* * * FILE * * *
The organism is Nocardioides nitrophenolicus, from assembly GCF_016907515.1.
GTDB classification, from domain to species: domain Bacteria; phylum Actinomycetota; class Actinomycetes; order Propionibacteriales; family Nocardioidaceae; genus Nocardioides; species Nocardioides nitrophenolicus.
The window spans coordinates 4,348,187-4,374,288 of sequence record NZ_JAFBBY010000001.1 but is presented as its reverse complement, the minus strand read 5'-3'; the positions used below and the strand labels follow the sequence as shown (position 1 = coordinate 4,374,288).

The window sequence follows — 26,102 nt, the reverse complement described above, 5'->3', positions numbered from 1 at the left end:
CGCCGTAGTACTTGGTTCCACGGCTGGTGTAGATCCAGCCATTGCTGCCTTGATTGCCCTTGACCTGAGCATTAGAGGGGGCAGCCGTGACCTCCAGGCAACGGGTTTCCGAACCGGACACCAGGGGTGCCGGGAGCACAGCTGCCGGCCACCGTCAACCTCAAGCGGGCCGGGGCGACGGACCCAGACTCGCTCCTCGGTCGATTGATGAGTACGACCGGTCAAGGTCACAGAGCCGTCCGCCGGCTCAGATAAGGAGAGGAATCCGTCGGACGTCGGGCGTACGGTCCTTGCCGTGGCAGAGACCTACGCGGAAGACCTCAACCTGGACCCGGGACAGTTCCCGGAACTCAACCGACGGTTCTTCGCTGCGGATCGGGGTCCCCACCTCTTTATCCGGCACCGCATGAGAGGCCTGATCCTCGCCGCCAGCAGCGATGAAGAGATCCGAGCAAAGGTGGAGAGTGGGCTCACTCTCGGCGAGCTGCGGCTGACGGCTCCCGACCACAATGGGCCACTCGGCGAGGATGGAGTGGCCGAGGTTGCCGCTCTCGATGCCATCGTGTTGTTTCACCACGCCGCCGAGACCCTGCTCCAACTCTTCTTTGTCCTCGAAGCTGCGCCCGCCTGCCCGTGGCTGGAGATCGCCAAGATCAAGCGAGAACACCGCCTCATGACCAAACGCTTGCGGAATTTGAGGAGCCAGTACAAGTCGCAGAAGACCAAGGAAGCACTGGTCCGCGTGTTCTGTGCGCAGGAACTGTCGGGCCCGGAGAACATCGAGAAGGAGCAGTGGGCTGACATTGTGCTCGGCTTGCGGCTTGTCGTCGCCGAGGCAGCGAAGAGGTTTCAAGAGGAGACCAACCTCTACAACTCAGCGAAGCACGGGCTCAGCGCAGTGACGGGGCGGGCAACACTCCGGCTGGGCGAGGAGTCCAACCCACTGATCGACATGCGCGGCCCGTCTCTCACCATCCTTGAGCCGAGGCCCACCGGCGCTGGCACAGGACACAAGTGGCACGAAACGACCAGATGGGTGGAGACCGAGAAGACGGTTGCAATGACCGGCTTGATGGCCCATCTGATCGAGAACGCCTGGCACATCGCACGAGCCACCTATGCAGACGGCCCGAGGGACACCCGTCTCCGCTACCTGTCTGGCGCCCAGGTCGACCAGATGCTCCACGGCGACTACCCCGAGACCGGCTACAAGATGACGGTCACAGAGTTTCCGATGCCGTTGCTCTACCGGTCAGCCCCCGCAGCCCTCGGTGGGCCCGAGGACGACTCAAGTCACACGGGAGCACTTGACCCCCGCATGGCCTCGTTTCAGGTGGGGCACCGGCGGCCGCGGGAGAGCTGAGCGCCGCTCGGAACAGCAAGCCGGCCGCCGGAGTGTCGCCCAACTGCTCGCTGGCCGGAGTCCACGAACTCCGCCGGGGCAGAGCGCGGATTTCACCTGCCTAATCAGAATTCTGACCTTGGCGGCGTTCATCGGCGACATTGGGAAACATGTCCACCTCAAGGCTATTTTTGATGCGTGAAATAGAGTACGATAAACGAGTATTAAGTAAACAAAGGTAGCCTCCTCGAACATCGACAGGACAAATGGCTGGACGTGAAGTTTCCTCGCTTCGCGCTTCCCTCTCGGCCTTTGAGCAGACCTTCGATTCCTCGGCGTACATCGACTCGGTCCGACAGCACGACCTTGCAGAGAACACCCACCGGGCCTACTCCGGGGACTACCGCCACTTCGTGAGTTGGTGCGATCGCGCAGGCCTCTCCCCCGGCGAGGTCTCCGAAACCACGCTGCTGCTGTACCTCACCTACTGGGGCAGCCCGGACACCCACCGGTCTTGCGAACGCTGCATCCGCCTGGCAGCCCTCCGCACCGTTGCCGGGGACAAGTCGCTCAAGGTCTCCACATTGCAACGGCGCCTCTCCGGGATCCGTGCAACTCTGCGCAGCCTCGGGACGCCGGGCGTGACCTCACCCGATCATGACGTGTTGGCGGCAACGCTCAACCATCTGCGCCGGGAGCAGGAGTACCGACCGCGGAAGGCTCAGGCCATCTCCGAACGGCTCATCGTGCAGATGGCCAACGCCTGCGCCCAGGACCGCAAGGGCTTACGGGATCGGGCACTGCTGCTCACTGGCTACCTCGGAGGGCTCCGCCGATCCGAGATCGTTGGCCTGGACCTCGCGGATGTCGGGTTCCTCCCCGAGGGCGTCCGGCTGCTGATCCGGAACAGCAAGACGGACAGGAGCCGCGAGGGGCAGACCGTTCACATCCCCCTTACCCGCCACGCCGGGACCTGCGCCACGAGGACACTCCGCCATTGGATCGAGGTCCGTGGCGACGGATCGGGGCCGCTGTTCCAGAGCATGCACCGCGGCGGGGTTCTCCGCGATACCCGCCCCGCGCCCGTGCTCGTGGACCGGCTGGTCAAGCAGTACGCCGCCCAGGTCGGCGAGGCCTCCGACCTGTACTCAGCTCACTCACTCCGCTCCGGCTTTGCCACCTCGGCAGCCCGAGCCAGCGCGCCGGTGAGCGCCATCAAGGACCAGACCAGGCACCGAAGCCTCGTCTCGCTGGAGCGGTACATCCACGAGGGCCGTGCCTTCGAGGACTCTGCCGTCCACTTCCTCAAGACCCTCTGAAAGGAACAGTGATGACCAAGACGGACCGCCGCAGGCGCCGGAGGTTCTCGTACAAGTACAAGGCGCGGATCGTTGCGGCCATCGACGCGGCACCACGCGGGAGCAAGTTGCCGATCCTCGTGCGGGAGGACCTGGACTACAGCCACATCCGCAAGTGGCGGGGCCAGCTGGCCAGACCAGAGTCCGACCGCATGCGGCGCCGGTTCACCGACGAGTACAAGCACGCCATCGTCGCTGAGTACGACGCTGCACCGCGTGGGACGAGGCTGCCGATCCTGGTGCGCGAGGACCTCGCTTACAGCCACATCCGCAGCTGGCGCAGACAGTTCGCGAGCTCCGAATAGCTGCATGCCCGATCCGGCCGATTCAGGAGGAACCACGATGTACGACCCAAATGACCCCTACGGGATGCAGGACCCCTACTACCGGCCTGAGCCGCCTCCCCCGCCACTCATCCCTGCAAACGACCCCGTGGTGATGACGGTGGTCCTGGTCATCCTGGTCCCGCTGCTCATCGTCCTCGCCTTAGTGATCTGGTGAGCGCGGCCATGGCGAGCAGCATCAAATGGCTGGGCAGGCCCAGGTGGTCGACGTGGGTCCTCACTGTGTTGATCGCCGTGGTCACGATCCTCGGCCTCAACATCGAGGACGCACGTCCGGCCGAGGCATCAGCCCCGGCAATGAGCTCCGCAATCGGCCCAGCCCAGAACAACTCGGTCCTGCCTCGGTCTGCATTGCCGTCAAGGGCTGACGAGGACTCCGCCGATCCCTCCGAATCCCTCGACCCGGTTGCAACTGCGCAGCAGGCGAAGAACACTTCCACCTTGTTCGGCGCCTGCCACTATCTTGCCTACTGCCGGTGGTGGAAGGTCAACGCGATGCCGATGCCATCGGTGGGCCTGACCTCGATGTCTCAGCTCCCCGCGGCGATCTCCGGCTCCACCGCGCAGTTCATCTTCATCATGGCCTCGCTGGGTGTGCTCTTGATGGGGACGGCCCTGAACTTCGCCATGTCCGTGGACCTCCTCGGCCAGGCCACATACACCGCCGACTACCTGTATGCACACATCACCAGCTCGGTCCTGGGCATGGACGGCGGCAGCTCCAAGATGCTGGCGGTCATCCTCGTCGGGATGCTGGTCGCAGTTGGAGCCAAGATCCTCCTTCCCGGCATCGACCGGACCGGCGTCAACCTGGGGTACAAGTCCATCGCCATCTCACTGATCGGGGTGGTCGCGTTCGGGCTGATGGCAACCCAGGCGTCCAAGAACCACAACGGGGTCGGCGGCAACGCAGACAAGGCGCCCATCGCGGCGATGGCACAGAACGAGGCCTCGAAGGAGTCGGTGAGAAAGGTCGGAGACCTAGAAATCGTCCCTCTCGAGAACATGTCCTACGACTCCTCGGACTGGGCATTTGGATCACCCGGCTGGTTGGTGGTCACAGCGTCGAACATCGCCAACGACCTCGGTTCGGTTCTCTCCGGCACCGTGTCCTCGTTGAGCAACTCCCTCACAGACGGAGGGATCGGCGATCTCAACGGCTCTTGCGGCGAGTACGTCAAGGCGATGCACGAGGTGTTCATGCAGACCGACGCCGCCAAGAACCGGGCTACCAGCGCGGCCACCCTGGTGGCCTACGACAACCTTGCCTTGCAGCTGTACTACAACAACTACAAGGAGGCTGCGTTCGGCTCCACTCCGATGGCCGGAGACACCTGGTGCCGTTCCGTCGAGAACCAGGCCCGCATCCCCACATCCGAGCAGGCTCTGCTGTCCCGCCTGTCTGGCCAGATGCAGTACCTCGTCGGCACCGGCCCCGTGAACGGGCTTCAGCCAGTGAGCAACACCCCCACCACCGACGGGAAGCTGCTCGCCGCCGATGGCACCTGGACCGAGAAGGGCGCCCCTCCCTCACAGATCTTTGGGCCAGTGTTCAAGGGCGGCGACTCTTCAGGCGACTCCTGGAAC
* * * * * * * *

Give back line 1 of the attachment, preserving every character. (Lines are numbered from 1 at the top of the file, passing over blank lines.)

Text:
The organism is Nocardioides nitrophenolicus, from assembly GCF_016907515.1.